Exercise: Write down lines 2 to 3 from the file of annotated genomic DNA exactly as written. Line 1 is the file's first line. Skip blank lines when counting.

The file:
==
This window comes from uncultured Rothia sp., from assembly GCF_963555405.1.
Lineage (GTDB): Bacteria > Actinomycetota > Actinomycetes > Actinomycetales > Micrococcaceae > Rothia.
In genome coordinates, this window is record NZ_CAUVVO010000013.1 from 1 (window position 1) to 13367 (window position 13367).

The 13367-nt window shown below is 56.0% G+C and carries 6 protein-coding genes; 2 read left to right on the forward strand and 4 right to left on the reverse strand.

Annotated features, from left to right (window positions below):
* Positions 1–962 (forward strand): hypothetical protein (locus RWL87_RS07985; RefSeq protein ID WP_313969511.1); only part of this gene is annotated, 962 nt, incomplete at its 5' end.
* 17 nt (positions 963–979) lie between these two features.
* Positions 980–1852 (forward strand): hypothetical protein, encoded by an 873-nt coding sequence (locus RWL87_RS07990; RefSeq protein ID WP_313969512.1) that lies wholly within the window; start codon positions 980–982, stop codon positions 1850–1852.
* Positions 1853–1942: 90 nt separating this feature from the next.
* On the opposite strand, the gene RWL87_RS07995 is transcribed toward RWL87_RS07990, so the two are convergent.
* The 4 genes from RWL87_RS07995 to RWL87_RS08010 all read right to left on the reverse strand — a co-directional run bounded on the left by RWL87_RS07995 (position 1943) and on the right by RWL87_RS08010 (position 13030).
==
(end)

Lineage (GTDB): Bacteria > Actinomycetota > Actinomycetes > Actinomycetales > Micrococcaceae > Rothia.
In genome coordinates, this window is record NZ_CAUVVO010000013.1 from 1 (window position 1) to 13367 (window position 13367).